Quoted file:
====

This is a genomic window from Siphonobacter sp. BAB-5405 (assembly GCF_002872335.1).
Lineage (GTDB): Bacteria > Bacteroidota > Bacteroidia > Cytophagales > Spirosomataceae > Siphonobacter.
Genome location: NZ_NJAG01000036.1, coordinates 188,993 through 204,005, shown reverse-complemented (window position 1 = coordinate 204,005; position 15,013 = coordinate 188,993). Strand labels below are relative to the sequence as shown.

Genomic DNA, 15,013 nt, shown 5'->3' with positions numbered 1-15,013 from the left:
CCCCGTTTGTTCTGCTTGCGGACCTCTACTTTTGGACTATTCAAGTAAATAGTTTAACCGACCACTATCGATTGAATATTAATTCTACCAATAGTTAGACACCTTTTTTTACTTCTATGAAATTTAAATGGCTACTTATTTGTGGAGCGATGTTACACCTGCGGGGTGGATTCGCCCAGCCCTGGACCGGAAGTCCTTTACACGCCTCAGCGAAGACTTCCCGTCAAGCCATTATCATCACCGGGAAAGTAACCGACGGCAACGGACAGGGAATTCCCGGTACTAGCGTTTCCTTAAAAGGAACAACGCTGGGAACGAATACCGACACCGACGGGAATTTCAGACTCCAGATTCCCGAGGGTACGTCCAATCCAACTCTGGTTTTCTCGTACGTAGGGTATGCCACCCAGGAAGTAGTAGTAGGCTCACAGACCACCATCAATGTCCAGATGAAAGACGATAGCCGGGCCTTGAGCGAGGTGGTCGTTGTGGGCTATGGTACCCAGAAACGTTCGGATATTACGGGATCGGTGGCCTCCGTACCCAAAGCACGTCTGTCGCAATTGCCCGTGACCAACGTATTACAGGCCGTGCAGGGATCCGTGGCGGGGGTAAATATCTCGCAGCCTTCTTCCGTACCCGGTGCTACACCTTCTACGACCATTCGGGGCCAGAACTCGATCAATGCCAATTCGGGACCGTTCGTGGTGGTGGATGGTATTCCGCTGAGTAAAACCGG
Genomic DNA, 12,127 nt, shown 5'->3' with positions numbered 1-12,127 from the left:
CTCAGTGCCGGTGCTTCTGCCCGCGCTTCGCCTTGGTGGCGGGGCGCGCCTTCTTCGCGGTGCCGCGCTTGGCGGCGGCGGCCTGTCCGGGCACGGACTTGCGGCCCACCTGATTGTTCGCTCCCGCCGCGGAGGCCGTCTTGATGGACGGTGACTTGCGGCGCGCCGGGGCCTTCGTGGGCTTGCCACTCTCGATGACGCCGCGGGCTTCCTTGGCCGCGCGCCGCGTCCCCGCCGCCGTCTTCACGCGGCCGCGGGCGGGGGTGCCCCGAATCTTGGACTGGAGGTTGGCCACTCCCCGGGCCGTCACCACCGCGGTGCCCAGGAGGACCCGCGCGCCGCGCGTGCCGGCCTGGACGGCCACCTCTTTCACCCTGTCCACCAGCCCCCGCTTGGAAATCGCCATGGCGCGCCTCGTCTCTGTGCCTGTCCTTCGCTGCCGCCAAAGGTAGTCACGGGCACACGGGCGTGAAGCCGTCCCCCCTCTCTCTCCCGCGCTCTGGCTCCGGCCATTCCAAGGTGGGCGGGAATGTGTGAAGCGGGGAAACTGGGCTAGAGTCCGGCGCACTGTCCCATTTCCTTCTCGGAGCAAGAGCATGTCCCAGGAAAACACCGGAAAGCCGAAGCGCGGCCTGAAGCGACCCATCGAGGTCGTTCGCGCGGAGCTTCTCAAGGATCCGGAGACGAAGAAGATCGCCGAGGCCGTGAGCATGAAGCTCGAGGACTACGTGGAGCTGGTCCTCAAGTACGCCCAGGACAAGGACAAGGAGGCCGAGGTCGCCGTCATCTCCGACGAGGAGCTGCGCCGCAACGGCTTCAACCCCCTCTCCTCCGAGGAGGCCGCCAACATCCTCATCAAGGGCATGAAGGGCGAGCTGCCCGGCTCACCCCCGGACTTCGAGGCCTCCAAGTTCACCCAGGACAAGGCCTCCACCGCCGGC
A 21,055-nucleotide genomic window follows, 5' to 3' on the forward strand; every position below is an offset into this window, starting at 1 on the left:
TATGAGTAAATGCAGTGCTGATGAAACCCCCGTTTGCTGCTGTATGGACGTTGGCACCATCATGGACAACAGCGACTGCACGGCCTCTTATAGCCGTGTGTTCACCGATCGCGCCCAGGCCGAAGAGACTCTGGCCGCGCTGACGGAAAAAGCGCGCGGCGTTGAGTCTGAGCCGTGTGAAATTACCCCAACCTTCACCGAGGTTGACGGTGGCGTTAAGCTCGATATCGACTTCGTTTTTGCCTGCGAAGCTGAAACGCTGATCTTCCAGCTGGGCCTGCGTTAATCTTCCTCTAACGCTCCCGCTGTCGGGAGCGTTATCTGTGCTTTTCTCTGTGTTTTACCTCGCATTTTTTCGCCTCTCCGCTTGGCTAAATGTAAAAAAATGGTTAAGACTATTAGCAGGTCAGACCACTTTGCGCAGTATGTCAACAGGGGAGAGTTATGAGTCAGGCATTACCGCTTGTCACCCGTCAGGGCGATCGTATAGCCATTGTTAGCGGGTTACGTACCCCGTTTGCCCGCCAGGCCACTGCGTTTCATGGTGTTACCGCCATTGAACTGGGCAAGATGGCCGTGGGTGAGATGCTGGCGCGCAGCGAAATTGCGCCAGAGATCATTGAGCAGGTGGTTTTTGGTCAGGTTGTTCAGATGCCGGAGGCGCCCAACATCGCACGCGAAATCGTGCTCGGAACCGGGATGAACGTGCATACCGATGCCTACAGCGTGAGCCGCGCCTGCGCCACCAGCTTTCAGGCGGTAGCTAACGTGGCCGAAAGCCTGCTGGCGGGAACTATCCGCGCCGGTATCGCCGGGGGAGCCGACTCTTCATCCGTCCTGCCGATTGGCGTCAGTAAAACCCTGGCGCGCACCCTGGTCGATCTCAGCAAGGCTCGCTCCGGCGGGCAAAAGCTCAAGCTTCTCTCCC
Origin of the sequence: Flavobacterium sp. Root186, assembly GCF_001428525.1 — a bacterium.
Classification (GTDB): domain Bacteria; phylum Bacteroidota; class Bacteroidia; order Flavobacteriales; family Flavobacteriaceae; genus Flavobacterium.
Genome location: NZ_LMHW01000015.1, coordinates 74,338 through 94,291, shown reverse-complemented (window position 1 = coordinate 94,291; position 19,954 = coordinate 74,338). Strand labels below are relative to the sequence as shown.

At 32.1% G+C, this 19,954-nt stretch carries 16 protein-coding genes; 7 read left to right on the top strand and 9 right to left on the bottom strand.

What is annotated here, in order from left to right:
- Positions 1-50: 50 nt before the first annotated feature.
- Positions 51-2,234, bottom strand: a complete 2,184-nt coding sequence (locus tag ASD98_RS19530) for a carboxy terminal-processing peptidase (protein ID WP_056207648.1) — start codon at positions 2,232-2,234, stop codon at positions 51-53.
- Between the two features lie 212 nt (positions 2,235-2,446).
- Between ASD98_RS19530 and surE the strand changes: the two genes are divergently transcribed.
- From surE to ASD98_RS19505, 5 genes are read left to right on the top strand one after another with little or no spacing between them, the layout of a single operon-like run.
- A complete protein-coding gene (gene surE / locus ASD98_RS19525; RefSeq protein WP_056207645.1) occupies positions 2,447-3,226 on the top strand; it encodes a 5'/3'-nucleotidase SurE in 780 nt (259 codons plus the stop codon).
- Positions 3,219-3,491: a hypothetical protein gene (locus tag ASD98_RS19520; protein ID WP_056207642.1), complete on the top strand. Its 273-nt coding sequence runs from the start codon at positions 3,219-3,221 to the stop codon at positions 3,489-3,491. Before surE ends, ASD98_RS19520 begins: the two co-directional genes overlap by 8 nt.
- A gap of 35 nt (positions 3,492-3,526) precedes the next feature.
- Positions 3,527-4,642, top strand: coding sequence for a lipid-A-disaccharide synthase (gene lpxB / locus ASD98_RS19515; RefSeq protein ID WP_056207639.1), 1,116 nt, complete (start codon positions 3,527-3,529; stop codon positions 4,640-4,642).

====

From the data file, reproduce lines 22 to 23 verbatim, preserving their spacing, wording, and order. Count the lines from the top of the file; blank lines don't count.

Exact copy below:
- A gap of 35 nt (positions 3,492-3,526) precedes the next feature.
- Positions 3,527-4,642, top strand: coding sequence for a lipid-A-disaccharide synthase (gene lpxB / locus ASD98_RS19515; RefSeq protein ID WP_056207639.1), 1,116 nt, complete (start codon positions 3,527-3,529; stop codon positions 4,640-4,642).